“My art teacher in boarding school, Mr Smalley, saw me sketching. My form of sketching was still life. I loved to do portraits, body forms that evolved into outfits.

Smalley noticed that I liked sketching a lot of clothes. And art to me was an expression of how you dressed. Being shy, I found my best way of self-expression through how I dressed.

“It was after my teacher pushed me that my eyes were opened to the world of fashion. In Uganda, the tailoring industry existed in the past and not really the fashion industry in a global setting. But today we have many fashion designers,” Wavamunno told The EastAfrican.

She holds a fashion, design and marketing degree from the American Intercontinental University in London, UK.

Wavamunno interned at Ghanaian British men’s designer Oswald Boateng. She has worked for various retail stores and magazines such as Flare, New African Women and Arise.

Growing brand

After studying and working in the UK, Wavamunno returned to Uganda in 2009 and launched her ready-to-wear brand GloRia WavaMunno.

Her brand draws inspiration from her Ugandan culture and heritage, experiences and environment.

“I have showcased in Rwanda, Bujumbura in Burundi, Nairobi in Kenya, Lagos in Nigeria, Johannesburg in South Africa, and the UK. Each country has such a different structure, audience and energy. So, they were all amazing experiences because they further educated and inspired me to find my voice and direction,” Wavamunno says.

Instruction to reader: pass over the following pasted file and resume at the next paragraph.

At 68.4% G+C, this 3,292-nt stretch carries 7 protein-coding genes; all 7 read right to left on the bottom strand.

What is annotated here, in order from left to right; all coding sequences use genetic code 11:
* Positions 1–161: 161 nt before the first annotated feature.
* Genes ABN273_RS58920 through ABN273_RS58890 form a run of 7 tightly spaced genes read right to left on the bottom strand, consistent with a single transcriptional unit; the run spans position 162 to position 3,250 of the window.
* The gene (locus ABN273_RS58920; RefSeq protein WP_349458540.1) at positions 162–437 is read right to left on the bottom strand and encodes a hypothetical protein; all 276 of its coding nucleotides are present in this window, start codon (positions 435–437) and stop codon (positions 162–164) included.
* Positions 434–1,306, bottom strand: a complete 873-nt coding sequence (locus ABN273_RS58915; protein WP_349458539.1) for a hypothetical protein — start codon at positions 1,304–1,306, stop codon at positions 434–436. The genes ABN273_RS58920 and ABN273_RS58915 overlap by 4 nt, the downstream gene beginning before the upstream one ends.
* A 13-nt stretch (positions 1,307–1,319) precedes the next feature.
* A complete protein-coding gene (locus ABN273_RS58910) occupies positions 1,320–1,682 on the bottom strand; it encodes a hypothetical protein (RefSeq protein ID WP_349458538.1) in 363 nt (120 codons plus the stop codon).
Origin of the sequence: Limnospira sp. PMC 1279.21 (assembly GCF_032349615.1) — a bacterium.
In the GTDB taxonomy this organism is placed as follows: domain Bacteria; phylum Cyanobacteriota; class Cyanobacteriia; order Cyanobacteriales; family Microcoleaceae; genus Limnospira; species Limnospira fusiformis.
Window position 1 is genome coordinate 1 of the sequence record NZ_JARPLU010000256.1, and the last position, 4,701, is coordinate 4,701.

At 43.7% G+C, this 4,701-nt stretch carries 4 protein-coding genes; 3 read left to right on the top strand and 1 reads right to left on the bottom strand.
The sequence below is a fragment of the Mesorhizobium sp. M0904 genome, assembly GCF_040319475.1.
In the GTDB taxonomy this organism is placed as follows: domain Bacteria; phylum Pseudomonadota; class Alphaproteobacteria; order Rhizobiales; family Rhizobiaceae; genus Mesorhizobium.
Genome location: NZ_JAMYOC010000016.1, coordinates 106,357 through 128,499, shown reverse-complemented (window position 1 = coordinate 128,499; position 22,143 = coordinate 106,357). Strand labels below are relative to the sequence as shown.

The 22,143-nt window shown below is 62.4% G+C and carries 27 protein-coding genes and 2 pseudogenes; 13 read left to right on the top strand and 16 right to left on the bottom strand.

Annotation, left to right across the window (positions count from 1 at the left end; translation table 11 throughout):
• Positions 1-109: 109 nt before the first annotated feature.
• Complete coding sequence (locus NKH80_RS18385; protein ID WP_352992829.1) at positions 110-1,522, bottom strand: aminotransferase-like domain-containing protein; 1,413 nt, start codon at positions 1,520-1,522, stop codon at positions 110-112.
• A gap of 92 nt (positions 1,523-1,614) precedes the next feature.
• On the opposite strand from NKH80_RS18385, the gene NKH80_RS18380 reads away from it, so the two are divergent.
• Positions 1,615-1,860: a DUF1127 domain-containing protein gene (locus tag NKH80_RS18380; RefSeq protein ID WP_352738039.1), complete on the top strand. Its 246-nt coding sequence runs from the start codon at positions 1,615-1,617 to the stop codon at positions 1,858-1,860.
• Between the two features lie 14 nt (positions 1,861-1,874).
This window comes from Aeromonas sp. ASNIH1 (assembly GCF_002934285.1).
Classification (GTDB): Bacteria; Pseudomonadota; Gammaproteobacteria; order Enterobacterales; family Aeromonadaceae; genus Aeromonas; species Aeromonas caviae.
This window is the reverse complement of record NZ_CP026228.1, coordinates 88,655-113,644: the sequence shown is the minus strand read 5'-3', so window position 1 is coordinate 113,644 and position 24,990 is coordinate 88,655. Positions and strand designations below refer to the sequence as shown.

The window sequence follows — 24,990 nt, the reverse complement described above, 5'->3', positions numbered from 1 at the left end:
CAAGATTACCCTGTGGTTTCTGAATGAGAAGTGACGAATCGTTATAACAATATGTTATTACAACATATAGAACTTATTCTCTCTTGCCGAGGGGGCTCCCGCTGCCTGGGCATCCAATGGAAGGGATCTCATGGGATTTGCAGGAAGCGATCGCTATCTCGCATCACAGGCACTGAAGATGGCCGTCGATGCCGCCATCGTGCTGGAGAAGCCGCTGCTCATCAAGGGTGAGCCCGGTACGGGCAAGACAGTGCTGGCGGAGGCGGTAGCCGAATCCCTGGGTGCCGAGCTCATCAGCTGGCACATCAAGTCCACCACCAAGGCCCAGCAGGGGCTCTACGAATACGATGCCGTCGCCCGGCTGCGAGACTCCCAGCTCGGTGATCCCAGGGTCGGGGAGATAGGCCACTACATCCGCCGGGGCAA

Her clothes are sold in the US, Kenya and Uganda. “At the beginning of my career, it was more of the global audience that was purchasing my pieces. Now I have more African clients, from ready-to-wear as well as tailoring.

"I am trying to create art pieces that mean something and have sentimental depth narratives that are long lasting, reusable, versatile in their usage, changeable and bold. I make people feel the best they can feel,” she adds.

She has designed for Nokia Face of Africa and her works have been collected by museums in America and Europe.

“I have also had my pieces in museums. I did a barkcloth jacket years ago for a museum in Texas, US. I am interested in the importance of barkcloth and how we can utilise it in clothing here in Uganda. I also have pieces showcasing in museums in Switzerland and Germany,” Wavamunno said.

“I find museums as places that let you to express to a western audience that is sometimes very naive or ignorant about African culture. They [in the West] only have their own version that they receive and display. It is good as an African being able to educate them in their own spaces. Sometimes they will educate themselves, but if you are there you have to say this is my fact, this is my truth, and this is my experience being of this background.”

When asked what inspires her fashion designs, Wavamunno said: “I am not really into the one-off pieces that you can wear multiple times. I like clothes that you can live in.

“I also got deeper into understanding my heritage, ancestors and background. I wanted to incorporate my culture as an African, as a Ugandan, and as a multi-tribal individual. My dad is a product of two tribes and my mum is of mixed-race heritage. I give the wearer their own identity, and they turn my pieces into their own story."